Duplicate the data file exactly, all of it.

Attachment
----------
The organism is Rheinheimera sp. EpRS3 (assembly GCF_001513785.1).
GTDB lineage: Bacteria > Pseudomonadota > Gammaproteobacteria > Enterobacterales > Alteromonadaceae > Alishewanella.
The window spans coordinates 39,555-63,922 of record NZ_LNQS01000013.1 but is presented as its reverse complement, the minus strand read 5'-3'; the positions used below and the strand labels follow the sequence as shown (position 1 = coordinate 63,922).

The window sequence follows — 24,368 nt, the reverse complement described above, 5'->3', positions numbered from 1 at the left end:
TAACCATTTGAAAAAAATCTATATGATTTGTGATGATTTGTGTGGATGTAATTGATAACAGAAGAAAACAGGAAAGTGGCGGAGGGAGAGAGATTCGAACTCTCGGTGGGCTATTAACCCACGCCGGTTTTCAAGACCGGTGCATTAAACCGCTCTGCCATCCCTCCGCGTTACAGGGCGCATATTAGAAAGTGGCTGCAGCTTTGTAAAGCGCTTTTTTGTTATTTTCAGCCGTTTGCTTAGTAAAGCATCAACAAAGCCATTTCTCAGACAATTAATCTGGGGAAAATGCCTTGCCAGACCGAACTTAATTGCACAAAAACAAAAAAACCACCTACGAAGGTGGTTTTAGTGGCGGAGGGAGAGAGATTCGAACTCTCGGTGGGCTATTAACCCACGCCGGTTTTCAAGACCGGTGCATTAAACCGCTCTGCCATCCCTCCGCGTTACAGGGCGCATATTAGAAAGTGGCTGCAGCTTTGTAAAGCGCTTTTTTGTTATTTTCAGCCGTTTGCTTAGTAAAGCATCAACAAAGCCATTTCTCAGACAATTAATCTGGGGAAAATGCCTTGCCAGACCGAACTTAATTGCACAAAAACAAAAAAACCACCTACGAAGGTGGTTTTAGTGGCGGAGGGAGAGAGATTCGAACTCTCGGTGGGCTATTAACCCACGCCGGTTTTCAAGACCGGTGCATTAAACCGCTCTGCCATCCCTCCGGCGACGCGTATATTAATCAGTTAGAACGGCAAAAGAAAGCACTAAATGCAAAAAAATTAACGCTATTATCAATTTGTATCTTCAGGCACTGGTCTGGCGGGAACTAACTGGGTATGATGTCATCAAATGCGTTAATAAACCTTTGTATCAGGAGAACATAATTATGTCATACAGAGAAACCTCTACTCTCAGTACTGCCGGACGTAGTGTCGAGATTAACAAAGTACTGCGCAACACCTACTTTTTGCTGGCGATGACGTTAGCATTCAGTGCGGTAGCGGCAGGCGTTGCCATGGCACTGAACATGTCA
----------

The organism is Rheinheimera sp. EpRS3 (assembly GCF_001513785.1).
GTDB lineage: Bacteria > Pseudomonadota > Gammaproteobacteria > Enterobacterales > Alteromonadaceae > Alishewanella.
The window spans coordinates 39,555-63,922 of record NZ_LNQS01000013.1 but is presented as its reverse complement, the minus strand read 5'-3'; the positions used below and the strand labels follow the sequence as shown (position 1 = coordinate 63,922).

The window sequence follows — 24,368 nt, the reverse complement described above, 5'->3', positions numbered from 1 at the left end:
TAACCATTTGAAAAAAATCTATATGATTTGTGATGATTTGTGTGGATGTAATTGATAACAGAAGAAAACAGGAAAGTGGCGGAGGGAGAGAGATTCGAACTCTCGGTGGGCTATTAACCCACGCCGGTTTTCAAGACCGGTGCATTAAACCGCTCTGCCATCCCTCCGCGTTACAGGGCGCATATTAGAAAGTGGCTGCAGCTTTGTAAAGCGCTTTTTTGTTATTTTCAGCCGTTTGCTTAGTAAAGCATCAACAAAGCCATTTCTCAGACAATTAATCTGGGGAAAATGCCTTGCCAGACCGAACTTAATTGCACAAAAACAAAAAAACCACCTACGAAGGTGGTTTTAGTGGCGGAGGGAGAGAGATTCGAACTCTCGGTGGGCTATTAACCCACGCCGGTTTTCAAGACCGGTGCATTAAACCGCTCTGCCATCCCTCCGCGTTACAGGGCGCATATTAGAAAGTGGCTGCAGCTTTGTAAAGCGCTTTTTTGTTATTTTCAGCCGTTTGCTTAGTAAAGCATCAACAAAGCCATTTCTCAGACAATTAATCTGGGGAAAATGCCTTGCCAGACCGAACTTAATTGCACAAAAACAAAAAAACCACCTACGAAGGTGGTTTTAGTGGCGGAGGGAGAGAGATTCGAACTCTCGGTGGGCTATTAACCCACGCCGGTTTTCAAGACCGGTGCATTAAACCGCTCTGCCATCCCTCCGGCGACGCGTATATTAATCAGTTAGAACGGCAAAAGAAAGCACTAAATGCAAAAAAATTAACGCTATTATCAATTTGTATCTTCAGGCACTGGTCTGGCGGGAACTAACTGGGTATGATGTCATCAAATGCGTTAATAAACCTTTGTATCAGGAGAACATAATTATGTCATACAGAGAAACCTCTACTCTCAGTACTGCCGGACGTAGTGTCGAGATTAACAAAGTACTGCGCAACACCTACTTTTTGCTGGCGATGACGTTAGCATTCAGTGCGGTAGCGGCAGGCGTTGCCATGGCACTGAACATGTCA